wastedkarma36 karma2018-03-19 13:24:31 UTC
Gynecologist here - what was the reason for removing the other tube? Ectopic pregnancy may result in the loss of one but why the other?
I was expecting a story about opportunistic salpingectomy at the time of removal of a giant ovarian cyst not a story about ectopic pregnancy. Especially when in the comments it seems you weren't done w childbearing.
Can you share some more with us? I am so sorry that your experience was so long and drawn out. I hope you recover quickly!
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wastedkarma15 karma2017-10-19 18:57:56 UTC
Do you have any avenues into being a durable medical equipment supplier?
I'm a gynecologist and I treat pelvic organ prolapse, which is exacerbated by constipation and straining, but a lot of my patients would find your regular price squatty party to be too expensive. If insurance would cover it as a durable medical equipment, it would likely be more accessible.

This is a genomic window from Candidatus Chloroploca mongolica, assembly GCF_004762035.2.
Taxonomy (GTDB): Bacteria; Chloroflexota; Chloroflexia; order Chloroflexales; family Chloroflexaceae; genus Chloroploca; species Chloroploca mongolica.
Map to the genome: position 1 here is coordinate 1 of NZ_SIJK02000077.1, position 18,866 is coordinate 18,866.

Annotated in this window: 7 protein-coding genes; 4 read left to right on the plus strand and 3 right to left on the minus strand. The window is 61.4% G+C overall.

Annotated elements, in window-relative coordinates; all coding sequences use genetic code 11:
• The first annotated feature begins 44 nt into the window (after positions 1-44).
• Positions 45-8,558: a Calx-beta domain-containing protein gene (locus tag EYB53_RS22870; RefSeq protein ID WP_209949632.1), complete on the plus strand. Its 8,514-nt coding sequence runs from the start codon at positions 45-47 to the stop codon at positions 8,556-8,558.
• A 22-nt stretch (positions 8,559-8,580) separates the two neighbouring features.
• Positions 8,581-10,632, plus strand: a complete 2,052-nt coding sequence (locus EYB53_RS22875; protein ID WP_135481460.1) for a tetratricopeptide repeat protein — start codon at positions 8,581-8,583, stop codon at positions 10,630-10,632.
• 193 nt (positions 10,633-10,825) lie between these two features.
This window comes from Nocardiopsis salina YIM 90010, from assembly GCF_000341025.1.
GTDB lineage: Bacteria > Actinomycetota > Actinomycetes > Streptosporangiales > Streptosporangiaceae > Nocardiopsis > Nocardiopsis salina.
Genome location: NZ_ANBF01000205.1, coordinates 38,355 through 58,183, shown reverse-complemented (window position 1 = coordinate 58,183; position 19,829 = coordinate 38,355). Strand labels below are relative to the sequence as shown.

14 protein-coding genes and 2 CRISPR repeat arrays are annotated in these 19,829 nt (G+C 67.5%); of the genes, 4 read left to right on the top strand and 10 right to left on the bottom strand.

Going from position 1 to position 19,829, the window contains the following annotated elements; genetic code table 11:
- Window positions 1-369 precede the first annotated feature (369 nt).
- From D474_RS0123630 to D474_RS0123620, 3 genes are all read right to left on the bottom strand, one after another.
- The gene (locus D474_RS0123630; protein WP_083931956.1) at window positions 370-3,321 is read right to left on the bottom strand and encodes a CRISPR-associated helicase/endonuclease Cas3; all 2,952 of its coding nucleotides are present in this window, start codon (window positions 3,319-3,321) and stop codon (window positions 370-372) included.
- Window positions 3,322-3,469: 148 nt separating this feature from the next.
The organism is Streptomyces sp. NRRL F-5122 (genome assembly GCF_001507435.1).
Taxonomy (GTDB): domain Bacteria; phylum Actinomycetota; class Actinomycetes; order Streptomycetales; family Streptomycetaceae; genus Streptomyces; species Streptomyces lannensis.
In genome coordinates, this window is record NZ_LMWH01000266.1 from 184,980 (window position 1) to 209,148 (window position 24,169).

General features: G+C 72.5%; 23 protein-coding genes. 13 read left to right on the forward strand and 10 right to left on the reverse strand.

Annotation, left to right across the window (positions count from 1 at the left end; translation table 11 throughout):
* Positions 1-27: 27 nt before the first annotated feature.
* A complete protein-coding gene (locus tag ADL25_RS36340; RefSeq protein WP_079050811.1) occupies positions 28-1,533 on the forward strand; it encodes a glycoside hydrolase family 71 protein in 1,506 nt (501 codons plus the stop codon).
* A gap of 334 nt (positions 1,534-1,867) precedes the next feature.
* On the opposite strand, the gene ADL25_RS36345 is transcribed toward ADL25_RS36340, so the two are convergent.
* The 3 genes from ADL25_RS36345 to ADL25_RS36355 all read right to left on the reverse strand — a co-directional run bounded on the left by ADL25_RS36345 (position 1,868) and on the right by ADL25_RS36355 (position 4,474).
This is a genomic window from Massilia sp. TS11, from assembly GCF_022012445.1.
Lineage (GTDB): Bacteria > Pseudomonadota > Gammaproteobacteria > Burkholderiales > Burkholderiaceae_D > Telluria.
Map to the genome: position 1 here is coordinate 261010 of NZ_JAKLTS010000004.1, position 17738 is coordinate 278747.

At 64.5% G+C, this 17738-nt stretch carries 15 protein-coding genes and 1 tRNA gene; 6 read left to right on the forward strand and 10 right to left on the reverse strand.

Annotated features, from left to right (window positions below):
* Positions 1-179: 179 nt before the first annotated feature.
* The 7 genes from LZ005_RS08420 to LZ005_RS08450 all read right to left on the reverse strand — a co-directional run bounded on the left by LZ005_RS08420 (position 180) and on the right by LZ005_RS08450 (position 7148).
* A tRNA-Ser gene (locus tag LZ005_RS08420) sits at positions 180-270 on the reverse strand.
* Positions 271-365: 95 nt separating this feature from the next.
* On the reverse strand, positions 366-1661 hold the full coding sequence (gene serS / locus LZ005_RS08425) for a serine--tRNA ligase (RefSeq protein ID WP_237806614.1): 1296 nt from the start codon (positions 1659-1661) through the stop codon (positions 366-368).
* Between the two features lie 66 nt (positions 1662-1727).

wastedkarma11 karma2013-07-29 19:34:49 UTC
Out of curiosity, why did you go to the ER? Did you suddenly wake up to large testicles?
While I deal primarily with women in my practice, I would imagine this isn't per se urgent or emergent.
wastedkarma5 karma2020-03-06 13:29:21 UTC
Gynecologist here. You can make that decision. There are gynecologists out there who will do it. But Insurance denying and doctor denying aren’t the same thing.
Maybe we don’t understand how an organ that is not visible externally is purely cosmetic. That being said we do remove them as part gender confirmation for our trans patients
wastedkarma4 karma2020-03-06 14:26:28 UTC
100% agree. And it’s a very good medical indication for hysterectomy. The above reference is in re: to the “medically unnecessary” and autonomy perspective.
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